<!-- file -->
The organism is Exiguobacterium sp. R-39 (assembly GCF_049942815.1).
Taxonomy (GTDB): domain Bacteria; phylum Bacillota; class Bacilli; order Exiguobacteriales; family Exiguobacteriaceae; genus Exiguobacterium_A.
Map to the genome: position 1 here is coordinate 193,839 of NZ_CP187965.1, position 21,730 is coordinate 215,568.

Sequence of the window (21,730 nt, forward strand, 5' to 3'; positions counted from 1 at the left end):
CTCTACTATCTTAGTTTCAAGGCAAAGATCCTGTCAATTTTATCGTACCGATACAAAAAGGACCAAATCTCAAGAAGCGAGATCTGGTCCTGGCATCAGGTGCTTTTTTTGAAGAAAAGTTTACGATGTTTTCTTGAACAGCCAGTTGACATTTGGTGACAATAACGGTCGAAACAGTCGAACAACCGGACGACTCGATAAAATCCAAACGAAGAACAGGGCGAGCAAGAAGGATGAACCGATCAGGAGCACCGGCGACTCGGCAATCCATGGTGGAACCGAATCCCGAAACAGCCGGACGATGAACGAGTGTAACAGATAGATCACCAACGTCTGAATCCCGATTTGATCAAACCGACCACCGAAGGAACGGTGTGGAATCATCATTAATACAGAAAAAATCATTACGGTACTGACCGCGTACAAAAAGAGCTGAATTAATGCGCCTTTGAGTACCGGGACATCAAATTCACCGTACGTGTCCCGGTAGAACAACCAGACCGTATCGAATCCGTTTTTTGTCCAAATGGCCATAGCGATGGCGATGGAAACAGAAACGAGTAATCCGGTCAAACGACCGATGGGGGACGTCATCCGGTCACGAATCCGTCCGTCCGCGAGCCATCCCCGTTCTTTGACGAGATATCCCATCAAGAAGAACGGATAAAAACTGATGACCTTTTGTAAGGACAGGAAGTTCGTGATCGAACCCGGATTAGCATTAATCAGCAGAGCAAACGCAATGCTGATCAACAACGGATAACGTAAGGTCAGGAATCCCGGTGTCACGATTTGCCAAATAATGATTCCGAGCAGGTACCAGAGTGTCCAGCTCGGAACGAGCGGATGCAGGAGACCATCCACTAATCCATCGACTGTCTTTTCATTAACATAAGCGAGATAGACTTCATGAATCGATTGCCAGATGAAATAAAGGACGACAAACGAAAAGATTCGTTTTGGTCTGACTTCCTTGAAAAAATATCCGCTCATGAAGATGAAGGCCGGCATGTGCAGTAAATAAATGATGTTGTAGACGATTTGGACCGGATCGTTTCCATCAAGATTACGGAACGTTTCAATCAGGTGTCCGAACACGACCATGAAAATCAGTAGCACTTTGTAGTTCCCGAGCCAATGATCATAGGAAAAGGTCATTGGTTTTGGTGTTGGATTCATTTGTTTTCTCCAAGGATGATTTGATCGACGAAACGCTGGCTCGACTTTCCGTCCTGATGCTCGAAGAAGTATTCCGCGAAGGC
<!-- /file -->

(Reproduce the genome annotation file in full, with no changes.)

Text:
The organism is Exiguobacterium sp. R-39 (assembly GCF_049942815.1).
Taxonomy (GTDB): domain Bacteria; phylum Bacillota; class Bacilli; order Exiguobacteriales; family Exiguobacteriaceae; genus Exiguobacterium_A.
Map to the genome: position 1 here is coordinate 193,839 of NZ_CP187965.1, position 21,730 is coordinate 215,568.

Sequence of the window (21,730 nt, forward strand, 5' to 3'; positions counted from 1 at the left end):
CTCTACTATCTTAGTTTCAAGGCAAAGATCCTGTCAATTTTATCGTACCGATACAAAAAGGACCAAATCTCAAGAAGCGAGATCTGGTCCTGGCATCAGGTGCTTTTTTTGAAGAAAAGTTTACGATGTTTTCTTGAACAGCCAGTTGACATTTGGTGACAATAACGGTCGAAACAGTCGAACAACCGGACGACTCGATAAAATCCAAACGAAGAACAGGGCGAGCAAGAAGGATGAACCGATCAGGAGCACCGGCGACTCGGCAATCCATGGTGGAACCGAATCCCGAAACAGCCGGACGATGAACGAGTGTAACAGATAGATCACCAACGTCTGAATCCCGATTTGATCAAACCGACCACCGAAGGAACGGTGTGGAATCATCATTAATACAGAAAAAATCATTACGGTACTGACCGCGTACAAAAAGAGCTGAATTAATGCGCCTTTGAGTACCGGGACATCAAATTCACCGTACGTGTCCCGGTAGAACAACCAGACCGTATCGAATCCGTTTTTTGTCCAAATGGCCATAGCGATGGCGATGGAAACAGAAACGAGTAATCCGGTCAAACGACCGATGGGGGACGTCATCCGGTCACGAATCCGTCCGTCCGCGAGCCATCCCCGTTCTTTGACGAGATATCCCATCAAGAAGAACGGATAAAAACTGATGACCTTTTGTAAGGACAGGAAGTTCGTGATCGAACCCGGATTAGCATTAATCAGCAGAGCAAACGCAATGCTGATCAACAACGGATAACGTAAGGTCAGGAATCCCGGTGTCACGATTTGCCAAATAATGATTCCGAGCAGGTACCAGAGTGTCCAGCTCGGAACGAGCGGATGCAGGAGACCATCCACTAATCCATCGACTGTCTTTTCATTAACATAAGCGAGATAGACTTCATGAATCGATTGCCAGATGAAATAAAGGACGACAAACGAAAAGATTCGTTTTGGTCTGACTTCCTTGAAAAAATATCCGCTCATGAAGATGAAGGCCGGCATGTGCAGTAAATAAATGATGTTGTAGACGATTTGGACCGGATCGTTTCCATCAAGATTACGGAACGTTTCAATCAGGTGTCCGAACACGACCATGAAAATCAGTAGCACTTTGTAGTTCCCGAGCCAATGATCATAGGAAAAGGTCATTGGTTTTGGTGTTGGATTCATTTGTTTTCTCCAAGGATGATTTGATCGACGAAACGCTGGCTCGACTTTCCGTCCTGATGCTCGAAGAAGTATTCCGCGAAGGC